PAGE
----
Plant of the Week: Veronica umbrosa (peduncularis) 'Georgia Blue'; Creeping Speedwell - March 16, 2018
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Each week since 1997, Dr. Gerald Klingaman has offered readers a unique window as he chronicles of the social history of plants.
"What always interested me was the background of the plants and how they got there and the people involved in bringing them forward," he said.
Klingaman, a retired extension horticulturist who is now operations director for the Botanical Garden of the Ozarks in Fayetteville, Arkansas, has created is a library of hundreds of plant histories that run in newspapers across the state and have become a favorite of gardeners in Arkansas and beyond. We hope you'll enjoy our extensive archive of his works and return each week to see what's new.
I gave up trying to nursemaid plants considered “challenging to grow” a long time ago. I lack the skill and patience to coddle and cajole plants that don’t have some tenacity about them. Georgia Blue creeping speedwell (Veronica umbrosa ‘Georgia Blue’) is now blooming in the rock garden and it is my kind of tough survivor.
About 500 species of veronicas are described in the northern hemisphere, with creeping speedwell native to the Georgian Republic. Georgia is in the Caucasus Mountains on the east end of the Red Sea and sits at the juncture between East Asia and Europe.
Veronica is classified as a member of the plantain family. Back in the old days before DNA analysis became such an important part of plant classification, the plantain family was a small group of lawn weeds with only three genera. Today, due to the arcane rules used by taxonomists, the family has been expanded to more than 100 genera and includes some very un-plantain like plants such as snapdragons, foxgloves and penstemons.
This plant is usually listed on the internet under the name of Veronica peduncularis, apparently because the early herbarium specimen submitted to Kew Gardens in London was misidentified. The error was eventually corrected but only after Georgia Blue veronica had gained popularity in gardens around the world bearing the wrong name.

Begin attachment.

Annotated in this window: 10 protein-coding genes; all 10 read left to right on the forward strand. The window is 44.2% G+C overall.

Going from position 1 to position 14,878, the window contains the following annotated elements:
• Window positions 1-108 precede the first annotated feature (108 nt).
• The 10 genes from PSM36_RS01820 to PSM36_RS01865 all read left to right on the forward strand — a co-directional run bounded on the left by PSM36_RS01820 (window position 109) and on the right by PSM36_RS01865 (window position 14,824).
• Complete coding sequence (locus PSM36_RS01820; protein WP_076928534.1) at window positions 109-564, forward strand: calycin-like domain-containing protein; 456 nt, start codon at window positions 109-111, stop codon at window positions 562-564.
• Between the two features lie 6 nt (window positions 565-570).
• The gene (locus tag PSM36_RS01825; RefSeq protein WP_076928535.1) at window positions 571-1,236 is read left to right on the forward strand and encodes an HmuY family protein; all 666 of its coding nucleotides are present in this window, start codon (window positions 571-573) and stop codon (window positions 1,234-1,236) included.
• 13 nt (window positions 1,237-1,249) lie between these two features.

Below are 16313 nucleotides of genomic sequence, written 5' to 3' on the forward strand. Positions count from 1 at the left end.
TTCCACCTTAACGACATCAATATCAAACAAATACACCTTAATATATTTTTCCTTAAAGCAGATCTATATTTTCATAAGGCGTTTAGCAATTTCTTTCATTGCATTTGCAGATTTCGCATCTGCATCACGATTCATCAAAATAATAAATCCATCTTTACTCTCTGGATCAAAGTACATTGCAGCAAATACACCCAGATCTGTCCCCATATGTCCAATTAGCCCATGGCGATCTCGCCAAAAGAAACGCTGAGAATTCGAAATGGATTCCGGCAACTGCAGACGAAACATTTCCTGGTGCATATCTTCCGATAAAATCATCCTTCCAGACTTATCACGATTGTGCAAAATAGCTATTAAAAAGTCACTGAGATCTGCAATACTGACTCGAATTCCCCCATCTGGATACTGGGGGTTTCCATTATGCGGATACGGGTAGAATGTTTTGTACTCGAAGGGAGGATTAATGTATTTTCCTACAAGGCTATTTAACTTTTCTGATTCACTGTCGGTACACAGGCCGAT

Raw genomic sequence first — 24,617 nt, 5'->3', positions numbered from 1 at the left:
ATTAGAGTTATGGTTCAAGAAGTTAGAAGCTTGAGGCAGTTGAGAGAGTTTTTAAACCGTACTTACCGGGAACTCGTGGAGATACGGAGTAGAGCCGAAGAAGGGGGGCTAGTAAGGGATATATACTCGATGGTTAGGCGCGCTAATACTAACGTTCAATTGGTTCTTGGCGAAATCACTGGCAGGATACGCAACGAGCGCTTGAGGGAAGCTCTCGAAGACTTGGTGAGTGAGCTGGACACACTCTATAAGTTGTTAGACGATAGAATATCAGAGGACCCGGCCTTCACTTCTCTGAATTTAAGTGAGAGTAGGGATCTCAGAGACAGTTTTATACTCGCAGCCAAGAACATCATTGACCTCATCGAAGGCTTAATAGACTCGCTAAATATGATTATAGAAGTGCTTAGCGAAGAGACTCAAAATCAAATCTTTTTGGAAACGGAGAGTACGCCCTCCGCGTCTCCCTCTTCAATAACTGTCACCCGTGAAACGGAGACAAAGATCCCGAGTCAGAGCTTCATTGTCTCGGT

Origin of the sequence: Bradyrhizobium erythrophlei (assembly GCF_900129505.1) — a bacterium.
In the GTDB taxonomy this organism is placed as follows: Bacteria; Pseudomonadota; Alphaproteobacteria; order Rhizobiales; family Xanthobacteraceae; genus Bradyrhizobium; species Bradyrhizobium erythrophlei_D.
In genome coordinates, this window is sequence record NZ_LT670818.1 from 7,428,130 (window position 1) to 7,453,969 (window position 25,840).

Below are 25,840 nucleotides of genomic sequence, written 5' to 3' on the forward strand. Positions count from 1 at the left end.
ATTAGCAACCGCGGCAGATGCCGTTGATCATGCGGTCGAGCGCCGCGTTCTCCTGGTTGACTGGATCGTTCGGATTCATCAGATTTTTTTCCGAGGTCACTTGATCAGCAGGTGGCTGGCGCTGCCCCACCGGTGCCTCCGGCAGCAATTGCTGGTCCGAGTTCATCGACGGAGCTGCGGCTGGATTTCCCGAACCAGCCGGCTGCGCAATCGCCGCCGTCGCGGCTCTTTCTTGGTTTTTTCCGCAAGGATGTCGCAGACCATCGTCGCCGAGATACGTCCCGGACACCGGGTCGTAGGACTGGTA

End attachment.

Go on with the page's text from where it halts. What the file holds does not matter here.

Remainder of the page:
Creeping speedwell is a prostrate evergreen perennial herb that grows to about 6 inches tall and spreads two feet or more in diameter. It has inch-long opposite, toothed ovate-linear leaves attached to slender purple stems. Leaves are a medium green during the growing season but take on burgundy tones during cold weather.
The lavender-blue flowers are about half an inch across and begin appearing in February and continue through mid-April. The three lower petals and the slightly larger upper petal fuse around a short white tube creating an eye, from which are exerted a pair of prominent white pistils. It does not seem to produce viable seeds, perhaps because “Georgia Blue” is the only clone grown.
This fine garden plant showed up in the American nursery trade in the 1990’s with so many other new plants and has gained appreciation wherever it has been grown. It was discovered by Roy Lancaster in 1979 when he was traveling in the State of Georgia in the southern reaches of the old USSR. Lancaster, born in 1937, became interested in gardening as a child and has had a tremendous impact on the English garden scene through his long running TV program and other media outlets. He has collected plants throughout the world, especially China.
Georgia Blue creeping speedwell is an easily grown groundcover that is hardy from zone 6 (5 with protection) through 9. It grows in full sun or light shade in any reasonable garden soil provided conditions don’t get too droughty in the summer. A tough plant, I’ve grown it for more than 15 years and have never considered it weedy or wimpy.
It is good in a rock garden or planted as a groundcover for an area planted to small bulbs. Propagation is easy by division in the fall or early spring.
For more information about horticulture or to see other Plant of the Week columns, visit Extension’s Website, www.uaex.edu, or contact your county extension agent. The Cooperative Extension Service is part of the U of A Division of Agriculture.
By: Gerald Klingaman,Retired
Extension News - March 16, 2018